Nottingham: India will be playing a full, five-Test cricket series in England after 55 years. They were stripped of this honour after being whitewashed 0-5 in 1959.
Following this, one of England’s star batsmen of that era, Colin Cowdrey, contemptuously expressed the view that international cricket should be divided into a big league and a little league, with India relegated to the latter.
But the Indians were consigned to three Tests not merely because they were inadequate, but also because they attracted poor gate receipts in that period. Statistically, India fared worse three years ago in the 0-4 clean sweep against them.
Yet, ironically, their reward is a restoration of a best-of-five contest. Why? Because India-based TV companies and advertisers disburse heftier bucks than their counterparts in any other country when India tour England, not on any cricketing merit.
In 2011, England were rising to a crescendo; and in comprehensively eclipsing India, they legitimately attained the No.1 ranking in Test cricket or the mantle of world champions in the eyes of the purist.
Now, they are visibly over the hill, having been humiliated 0-5 in Australia in winter and conceded a first ever series win at home to Sri Lanka last month. They are, akin to the Indians, rebuilding from ruins.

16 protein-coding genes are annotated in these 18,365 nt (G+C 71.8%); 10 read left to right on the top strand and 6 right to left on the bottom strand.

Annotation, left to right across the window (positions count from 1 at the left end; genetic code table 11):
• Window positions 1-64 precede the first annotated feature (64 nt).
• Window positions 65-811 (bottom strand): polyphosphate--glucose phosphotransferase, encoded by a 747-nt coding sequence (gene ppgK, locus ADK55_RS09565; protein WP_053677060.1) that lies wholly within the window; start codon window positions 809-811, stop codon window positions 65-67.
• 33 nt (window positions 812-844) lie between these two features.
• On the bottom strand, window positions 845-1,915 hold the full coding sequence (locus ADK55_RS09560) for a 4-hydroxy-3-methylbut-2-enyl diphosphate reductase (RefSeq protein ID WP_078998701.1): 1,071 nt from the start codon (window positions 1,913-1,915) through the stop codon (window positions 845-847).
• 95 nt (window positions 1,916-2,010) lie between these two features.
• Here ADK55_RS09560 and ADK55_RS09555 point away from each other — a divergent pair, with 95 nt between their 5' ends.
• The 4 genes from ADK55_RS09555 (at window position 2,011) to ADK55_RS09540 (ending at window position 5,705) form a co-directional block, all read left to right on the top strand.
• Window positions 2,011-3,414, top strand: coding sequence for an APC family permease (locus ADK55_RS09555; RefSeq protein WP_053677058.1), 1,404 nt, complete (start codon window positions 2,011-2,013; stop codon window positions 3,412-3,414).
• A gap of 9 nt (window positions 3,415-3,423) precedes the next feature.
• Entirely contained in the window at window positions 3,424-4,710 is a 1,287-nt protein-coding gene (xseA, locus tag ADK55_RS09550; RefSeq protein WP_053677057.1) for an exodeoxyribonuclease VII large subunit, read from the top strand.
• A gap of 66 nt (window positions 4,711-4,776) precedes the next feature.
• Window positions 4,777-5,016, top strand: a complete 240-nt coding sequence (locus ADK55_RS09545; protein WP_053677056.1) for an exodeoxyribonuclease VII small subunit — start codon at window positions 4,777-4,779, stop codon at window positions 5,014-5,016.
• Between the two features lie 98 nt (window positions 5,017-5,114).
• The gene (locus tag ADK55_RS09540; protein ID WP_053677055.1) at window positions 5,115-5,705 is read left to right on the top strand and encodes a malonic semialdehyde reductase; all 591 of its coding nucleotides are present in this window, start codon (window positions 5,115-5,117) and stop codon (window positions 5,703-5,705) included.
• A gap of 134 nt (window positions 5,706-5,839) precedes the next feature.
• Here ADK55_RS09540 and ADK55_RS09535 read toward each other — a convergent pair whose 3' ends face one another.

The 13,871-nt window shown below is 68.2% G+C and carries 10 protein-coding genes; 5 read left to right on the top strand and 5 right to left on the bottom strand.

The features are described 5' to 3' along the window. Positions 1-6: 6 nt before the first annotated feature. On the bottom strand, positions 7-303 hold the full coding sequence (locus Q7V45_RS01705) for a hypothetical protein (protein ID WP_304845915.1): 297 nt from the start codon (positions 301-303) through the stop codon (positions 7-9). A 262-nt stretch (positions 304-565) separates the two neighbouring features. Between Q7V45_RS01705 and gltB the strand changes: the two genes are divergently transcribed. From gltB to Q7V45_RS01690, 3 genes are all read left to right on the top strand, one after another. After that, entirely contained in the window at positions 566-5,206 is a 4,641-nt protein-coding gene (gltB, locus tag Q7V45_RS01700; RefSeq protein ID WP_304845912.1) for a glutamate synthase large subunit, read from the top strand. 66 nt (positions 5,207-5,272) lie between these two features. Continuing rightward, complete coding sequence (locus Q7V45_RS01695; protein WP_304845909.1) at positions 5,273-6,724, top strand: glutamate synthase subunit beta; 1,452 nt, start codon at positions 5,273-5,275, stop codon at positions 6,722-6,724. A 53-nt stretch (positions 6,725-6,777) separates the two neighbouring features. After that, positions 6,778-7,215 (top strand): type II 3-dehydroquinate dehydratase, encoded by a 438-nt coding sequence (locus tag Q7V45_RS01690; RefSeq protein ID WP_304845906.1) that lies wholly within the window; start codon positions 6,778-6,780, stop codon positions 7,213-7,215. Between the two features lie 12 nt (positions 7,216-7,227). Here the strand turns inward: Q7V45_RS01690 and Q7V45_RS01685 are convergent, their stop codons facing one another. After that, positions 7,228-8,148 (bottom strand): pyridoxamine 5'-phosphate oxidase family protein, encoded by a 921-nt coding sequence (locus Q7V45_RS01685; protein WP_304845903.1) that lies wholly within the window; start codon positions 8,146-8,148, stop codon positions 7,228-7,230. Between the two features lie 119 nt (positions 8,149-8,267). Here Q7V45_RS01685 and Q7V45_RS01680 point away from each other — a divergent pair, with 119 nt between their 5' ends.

At the same time, England on their own soil are unlikely to succumb easily. Indeed, the first Test at Trent Bridge, Nottingham, starting Wednesday could present the most favourable conditions for their faster bowlers, and consequently the stiffest challenge to the tourists. Pitches for the remaining Tests could be slower or may even turn.
The curator at Trent Bridge is likely to leave a generous measure of grass on the pitch and a residue of moisture. Therefore, the first morning could well transpire to be a seam and swing bowler’s paradise.
Subsequently, the lateral movement may subside, but there could remain a healthy bounce as a result of a hard pitch.
Confronting the quartet will be a batting line-up with no exposure whatsoever to Tests in England, other than captain Mahendra Dhoni, who can hardly be described as a reliable wielder of the willow in Tests outside the Indian subcontinent. Yet, the young Turks are not unpromising.